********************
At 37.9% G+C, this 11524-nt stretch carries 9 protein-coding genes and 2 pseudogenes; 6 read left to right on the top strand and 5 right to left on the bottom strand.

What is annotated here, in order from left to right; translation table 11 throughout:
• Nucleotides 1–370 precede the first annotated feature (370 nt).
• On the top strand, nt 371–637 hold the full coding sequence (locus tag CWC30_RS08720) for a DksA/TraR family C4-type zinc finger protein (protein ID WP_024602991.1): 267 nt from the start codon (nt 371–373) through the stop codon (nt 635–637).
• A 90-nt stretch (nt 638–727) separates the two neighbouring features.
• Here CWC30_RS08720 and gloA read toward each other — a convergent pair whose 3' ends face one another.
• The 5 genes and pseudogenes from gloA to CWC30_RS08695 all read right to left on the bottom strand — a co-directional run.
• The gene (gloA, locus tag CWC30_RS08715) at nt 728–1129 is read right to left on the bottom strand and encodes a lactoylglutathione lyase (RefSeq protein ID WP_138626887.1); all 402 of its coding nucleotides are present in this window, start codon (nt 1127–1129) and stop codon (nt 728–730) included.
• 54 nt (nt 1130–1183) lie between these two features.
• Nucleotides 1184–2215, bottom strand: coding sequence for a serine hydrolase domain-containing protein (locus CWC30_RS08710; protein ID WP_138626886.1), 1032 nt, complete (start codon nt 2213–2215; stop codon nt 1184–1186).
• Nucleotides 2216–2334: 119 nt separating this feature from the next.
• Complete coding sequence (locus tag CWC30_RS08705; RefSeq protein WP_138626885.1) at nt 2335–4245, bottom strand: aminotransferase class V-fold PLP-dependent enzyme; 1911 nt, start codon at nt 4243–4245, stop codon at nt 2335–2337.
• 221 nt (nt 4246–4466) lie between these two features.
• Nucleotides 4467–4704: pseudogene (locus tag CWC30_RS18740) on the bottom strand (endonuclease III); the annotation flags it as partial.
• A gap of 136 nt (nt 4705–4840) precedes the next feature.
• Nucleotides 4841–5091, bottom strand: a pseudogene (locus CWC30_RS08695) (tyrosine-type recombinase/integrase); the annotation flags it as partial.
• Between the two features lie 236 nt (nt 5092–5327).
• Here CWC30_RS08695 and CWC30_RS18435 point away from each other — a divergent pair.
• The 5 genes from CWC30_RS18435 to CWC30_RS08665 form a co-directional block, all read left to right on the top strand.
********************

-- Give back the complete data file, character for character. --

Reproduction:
At 37.9% G+C, this 11524-nt stretch carries 9 protein-coding genes and 2 pseudogenes; 6 read left to right on the top strand and 5 right to left on the bottom strand.

What is annotated here, in order from left to right; translation table 11 throughout:
• Nucleotides 1–370 precede the first annotated feature (370 nt).
• On the top strand, nt 371–637 hold the full coding sequence (locus tag CWC30_RS08720) for a DksA/TraR family C4-type zinc finger protein (protein ID WP_024602991.1): 267 nt from the start codon (nt 371–373) through the stop codon (nt 635–637).
• A 90-nt stretch (nt 638–727) separates the two neighbouring features.
• Here CWC30_RS08720 and gloA read toward each other — a convergent pair whose 3' ends face one another.
• The 5 genes and pseudogenes from gloA to CWC30_RS08695 all read right to left on the bottom strand — a co-directional run.
• The gene (gloA, locus tag CWC30_RS08715) at nt 728–1129 is read right to left on the bottom strand and encodes a lactoylglutathione lyase (RefSeq protein ID WP_138626887.1); all 402 of its coding nucleotides are present in this window, start codon (nt 1127–1129) and stop codon (nt 728–730) included.
• 54 nt (nt 1130–1183) lie between these two features.
• Nucleotides 1184–2215, bottom strand: coding sequence for a serine hydrolase domain-containing protein (locus CWC30_RS08710; protein ID WP_138626886.1), 1032 nt, complete (start codon nt 2213–2215; stop codon nt 1184–1186).
• Nucleotides 2216–2334: 119 nt separating this feature from the next.
• Complete coding sequence (locus tag CWC30_RS08705; RefSeq protein WP_138626885.1) at nt 2335–4245, bottom strand: aminotransferase class V-fold PLP-dependent enzyme; 1911 nt, start codon at nt 4243–4245, stop codon at nt 2335–2337.
• 221 nt (nt 4246–4466) lie between these two features.
• Nucleotides 4467–4704: pseudogene (locus tag CWC30_RS18740) on the bottom strand (endonuclease III); the annotation flags it as partial.
• A gap of 136 nt (nt 4705–4840) precedes the next feature.
• Nucleotides 4841–5091, bottom strand: a pseudogene (locus CWC30_RS08695) (tyrosine-type recombinase/integrase); the annotation flags it as partial.
• Between the two features lie 236 nt (nt 5092–5327).
• Here CWC30_RS08695 and CWC30_RS18435 point away from each other — a divergent pair.
• The 5 genes from CWC30_RS18435 to CWC30_RS08665 form a co-directional block, all read left to right on the top strand.